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Share Your Ideas on Visitor Use Management

Visitation to National Park units has always fluctuated. The overall trend, however, demonstrates increasing visitation.  Over the last five years, there have been substantial changes in visitation at many parks with record visitation increases starting in 2014 and continuing today at many parks. This rapid increase in visitation has heightened visitation-related resource, visitor experience, and operational impacts and challenges.

Visitor Use Management

Visitor use management is the proactive and adaptive process for managing characteristics of visitor use and the natural and managerial setting using a variety of strategies and tools to achieve and maintain desired resource conditions and visitor experiences.

Visitor Use Management (VUM) and related efforts (e.g., transportation and congestion management, and commercial services management) aim to meet these pressing needs and help the National Park Service by:

  • maximizing benefits for visitors and
  • supporting the park’s purpose, significance, and fundamental resources and values.

Visitor use management is a flexible and scalable set of tools and strategies for managing visitor use that supports appropriate public access to these valued places, while ensuring long-term viability of resources that make quality visitor experiences possible. You can find more info and Key Talking Points on the Google Drive.

IMR Initiative

In the fall of 2017, staff from the Intermountain Region (IMR) developed a regional visitor use management workgroup to focus on addressing these issues and looking at ways to improve access and visitor experiences. In addition to the workgroup members, several sub-groups assist to carry out work plan tasks.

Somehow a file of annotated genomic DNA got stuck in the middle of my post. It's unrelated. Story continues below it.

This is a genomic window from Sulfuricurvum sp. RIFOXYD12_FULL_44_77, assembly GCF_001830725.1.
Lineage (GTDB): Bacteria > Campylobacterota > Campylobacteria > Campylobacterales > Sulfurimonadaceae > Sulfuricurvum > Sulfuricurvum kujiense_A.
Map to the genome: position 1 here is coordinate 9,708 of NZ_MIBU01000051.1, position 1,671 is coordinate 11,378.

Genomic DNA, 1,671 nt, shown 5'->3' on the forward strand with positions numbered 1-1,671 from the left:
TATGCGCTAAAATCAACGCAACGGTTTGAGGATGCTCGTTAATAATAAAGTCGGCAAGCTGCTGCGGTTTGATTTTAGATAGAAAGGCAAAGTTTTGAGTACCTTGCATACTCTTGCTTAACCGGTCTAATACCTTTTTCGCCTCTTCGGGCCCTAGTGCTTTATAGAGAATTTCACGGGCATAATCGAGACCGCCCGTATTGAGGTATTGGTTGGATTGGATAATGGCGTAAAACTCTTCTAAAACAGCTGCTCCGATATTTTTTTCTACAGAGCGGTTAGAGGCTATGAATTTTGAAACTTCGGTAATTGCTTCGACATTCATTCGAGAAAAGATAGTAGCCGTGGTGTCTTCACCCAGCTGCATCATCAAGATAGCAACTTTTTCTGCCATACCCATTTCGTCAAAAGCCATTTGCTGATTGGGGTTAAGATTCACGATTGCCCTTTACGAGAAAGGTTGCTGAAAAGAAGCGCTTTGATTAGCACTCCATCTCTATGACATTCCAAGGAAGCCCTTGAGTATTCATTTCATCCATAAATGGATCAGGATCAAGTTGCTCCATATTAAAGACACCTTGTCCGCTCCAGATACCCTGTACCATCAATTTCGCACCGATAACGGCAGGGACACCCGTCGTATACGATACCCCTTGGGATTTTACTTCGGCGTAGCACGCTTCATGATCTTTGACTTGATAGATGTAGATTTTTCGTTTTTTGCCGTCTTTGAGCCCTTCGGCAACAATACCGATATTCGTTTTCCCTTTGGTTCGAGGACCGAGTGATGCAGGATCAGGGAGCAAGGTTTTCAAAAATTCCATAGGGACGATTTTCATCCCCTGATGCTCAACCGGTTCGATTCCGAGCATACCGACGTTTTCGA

One of these tasks is the development of integrated monitoring programs. There are “three legs” of the stool for data that are important to visitation management processes:

  • Resources
  • Social science
  • Managerial considerations (staffing and facilities capacity)

The Intermountain Maintenance Advisory Committee (IMAC) provided these initial ideas for monitoring facilities:

  • Building Occupancy Limits – Are they being surpassed, how should we monitor?
  • Lines at Entrance Stations – What is a reasonable time to wait? Are situations occurring in your park such as vehicles running out of fuel, backing up highway traffic, overheating cars, medical situations, etc.?
  • Parking at Facilities – hard stop numbers that need to be enforced to prevent parking on sensitive resources, dangerous roadways, etc.
  • Sewer Treatment Plants — What metered data can be gathered? Are specific load limits being exceeded?
  • Water Utilities — Are demand limits being exceeded?
  • Electrical Demand — Are limits causing brown-outs, etc.?

What You Can Do

The IMR workgroup is reaching out to you, the facility management community, for practical ideas to monitor visitor use related to facilities that could be used in a decision making process. Please share how your park is or could be monitoring facility usage and impacts from visitors.

Share your thoughts in the Facilities Management Commons Group.

If you’d like to know more, or want to subscribe to their newsletter, please contact IMRO_VUM@nps.gov.

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